C.L.: I have six employees, not including myself and my wife. I try to get in the field as much as possible, but I’ve noticed the more we grow the less time I have to get my tools out. But when I get out there in the field I truly enjoy it!
M.M.: Tell us a little bit more about your background.
C.L.: I competed in the SPEC MIX Bricklayer 500® last year. Other than that I didn’t go to school for masonry or anything like that. My grandfather worked within the masonry industry for many years and my uncle was a mason. Seven years ago, when I initially moved to Florida, I Ubered to work every day with my tools and equipment. But I had the will and made sure I was at the job sites every day.
M.M.: What are some of your specialties?
C.L.: We specialize in stone and brick, but honestly we will do anything masonry related. We’ve torn out and poured concrete, we do tile, precast, small stucco jobs.
M.M.: What are some projects you can talk about?
C.L.: I mostly stick with custom residential since we’re not that big of a company and we cannot produce massive numbers. We’ve worked on a lot of impressive houses, very large custom homes in Tampa to Daytona Beach to central Florida. We’ve worked on homes for people like Pat Sajak, Dolly, and other big names like that.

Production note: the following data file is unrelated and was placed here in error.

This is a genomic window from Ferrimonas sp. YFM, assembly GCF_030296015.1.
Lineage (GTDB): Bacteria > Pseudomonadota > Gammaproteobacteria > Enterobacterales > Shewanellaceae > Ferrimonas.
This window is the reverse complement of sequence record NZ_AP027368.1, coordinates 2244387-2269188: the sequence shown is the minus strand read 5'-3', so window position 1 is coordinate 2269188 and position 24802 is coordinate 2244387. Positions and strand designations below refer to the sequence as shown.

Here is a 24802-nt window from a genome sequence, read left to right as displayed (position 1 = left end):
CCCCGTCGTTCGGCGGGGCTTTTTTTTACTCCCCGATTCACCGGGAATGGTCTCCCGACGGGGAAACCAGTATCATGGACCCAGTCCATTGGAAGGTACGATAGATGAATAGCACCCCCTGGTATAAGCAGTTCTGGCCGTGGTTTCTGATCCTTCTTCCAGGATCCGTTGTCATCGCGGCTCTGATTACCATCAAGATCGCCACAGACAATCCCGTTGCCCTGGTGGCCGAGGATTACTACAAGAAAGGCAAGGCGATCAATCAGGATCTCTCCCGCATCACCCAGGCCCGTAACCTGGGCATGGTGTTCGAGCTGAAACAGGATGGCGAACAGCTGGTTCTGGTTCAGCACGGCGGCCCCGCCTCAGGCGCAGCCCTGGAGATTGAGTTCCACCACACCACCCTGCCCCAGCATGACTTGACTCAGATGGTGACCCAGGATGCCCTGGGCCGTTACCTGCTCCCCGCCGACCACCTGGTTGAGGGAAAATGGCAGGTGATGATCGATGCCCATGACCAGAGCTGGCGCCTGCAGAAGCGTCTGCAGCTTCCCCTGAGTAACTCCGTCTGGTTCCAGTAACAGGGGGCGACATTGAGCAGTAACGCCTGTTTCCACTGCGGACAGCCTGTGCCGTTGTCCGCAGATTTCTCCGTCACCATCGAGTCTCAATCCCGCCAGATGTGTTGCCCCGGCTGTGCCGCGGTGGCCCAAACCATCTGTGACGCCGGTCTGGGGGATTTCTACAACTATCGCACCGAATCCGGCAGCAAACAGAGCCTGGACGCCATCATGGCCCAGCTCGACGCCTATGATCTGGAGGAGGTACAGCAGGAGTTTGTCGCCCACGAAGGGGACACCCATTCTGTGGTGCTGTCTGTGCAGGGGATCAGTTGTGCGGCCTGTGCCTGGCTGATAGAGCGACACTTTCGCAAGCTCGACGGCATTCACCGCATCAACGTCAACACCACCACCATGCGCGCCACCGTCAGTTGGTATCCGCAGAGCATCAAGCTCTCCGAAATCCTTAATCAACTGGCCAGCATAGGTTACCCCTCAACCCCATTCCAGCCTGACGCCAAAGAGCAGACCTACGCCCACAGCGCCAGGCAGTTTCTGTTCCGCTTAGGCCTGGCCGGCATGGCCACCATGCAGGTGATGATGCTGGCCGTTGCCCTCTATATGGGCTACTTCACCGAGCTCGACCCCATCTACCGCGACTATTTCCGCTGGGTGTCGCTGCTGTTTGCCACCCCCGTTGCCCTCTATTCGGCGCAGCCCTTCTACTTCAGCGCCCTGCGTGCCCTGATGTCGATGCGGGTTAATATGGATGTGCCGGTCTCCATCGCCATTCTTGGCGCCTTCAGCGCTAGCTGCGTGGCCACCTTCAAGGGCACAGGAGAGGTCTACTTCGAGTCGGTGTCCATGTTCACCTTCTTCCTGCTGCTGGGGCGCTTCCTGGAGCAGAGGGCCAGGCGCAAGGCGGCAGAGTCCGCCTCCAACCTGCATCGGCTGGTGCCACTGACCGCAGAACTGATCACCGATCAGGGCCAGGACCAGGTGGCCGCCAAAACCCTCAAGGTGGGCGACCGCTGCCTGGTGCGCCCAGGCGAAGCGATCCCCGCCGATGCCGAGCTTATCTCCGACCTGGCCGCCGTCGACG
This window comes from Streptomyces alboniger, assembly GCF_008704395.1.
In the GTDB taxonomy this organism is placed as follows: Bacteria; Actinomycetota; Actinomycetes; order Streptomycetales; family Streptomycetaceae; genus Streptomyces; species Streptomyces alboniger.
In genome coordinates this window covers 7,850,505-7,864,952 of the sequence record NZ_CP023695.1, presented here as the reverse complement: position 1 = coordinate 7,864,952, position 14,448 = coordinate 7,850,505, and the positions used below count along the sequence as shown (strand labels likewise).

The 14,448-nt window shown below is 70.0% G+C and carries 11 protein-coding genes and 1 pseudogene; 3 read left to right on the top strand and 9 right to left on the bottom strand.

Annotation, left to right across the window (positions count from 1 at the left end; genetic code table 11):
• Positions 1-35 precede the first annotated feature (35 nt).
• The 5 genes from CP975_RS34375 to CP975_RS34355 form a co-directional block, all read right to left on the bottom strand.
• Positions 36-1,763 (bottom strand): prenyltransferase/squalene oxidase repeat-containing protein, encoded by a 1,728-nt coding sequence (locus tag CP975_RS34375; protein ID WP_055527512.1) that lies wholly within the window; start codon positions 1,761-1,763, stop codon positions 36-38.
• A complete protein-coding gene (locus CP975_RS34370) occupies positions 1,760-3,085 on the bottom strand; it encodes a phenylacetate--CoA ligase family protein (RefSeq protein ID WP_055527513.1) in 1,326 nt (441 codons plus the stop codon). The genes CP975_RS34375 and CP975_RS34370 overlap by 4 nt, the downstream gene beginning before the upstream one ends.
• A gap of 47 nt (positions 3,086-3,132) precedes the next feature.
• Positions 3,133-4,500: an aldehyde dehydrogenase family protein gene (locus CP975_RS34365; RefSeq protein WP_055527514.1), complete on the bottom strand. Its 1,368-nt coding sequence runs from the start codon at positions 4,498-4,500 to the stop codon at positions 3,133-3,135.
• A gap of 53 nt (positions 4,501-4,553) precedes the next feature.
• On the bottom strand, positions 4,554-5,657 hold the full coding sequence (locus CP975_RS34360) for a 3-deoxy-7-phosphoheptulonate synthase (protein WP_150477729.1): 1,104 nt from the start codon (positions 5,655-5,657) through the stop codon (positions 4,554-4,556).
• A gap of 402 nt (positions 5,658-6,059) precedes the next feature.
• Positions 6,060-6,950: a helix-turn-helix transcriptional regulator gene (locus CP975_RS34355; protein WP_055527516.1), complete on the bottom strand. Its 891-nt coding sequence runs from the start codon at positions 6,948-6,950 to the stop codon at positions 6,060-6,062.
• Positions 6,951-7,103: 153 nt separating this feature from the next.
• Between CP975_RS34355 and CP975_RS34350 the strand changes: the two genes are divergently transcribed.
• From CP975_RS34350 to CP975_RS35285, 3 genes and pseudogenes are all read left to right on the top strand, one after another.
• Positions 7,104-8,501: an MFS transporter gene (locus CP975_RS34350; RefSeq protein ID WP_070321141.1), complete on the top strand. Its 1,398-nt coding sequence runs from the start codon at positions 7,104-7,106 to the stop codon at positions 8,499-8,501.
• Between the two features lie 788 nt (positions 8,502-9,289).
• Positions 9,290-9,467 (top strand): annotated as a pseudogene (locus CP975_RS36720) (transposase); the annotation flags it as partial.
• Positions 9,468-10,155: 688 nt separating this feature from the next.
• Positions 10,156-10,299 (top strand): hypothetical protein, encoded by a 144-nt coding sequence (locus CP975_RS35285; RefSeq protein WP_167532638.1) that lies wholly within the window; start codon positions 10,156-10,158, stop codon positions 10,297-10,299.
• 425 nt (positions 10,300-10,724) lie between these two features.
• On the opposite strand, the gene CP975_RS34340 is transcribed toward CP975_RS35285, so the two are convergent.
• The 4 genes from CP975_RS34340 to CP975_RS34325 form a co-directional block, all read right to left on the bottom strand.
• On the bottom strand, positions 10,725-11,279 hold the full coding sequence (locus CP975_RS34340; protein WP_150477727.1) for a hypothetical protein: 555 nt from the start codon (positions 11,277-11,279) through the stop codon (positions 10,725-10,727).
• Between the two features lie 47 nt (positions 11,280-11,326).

We’ve done custom stonework on an Amazon Warehouse. The newest Disney project we’re working on is a custom home, which is one of our largest brick jobs to date. It has 14 different arches, a hexagon chimney, stone and brick fireplace, and a diamond black brick pattern throughout the house. It’s going to be very detailed and really nice when it is finished.
When I have time I like to go to the local schools and talk to the students about masonry. To give them a look at someone in the industry who isn’t necessarily the traditional older guy. But someone who may be a little closer to their age who can relate a little bit.
M.M.: Can you walk us through how you and your company has grown through the years?
C.L.: The first job I had was the home in West Virginia that I was recruited to do. I went there by myself and stayed in a hotel for three months for the duration of the project. After the first home was completed, I was able to pick up four or five other jobs. Every contractor that I worked with loved my work, attitude, and hustle that I had to get the jobs done. Once all of the jobs I picked up were finished, I went back home to Florida and I met a contractor to continue working for myself.
M.M.: Where do you see yourself in the next five years?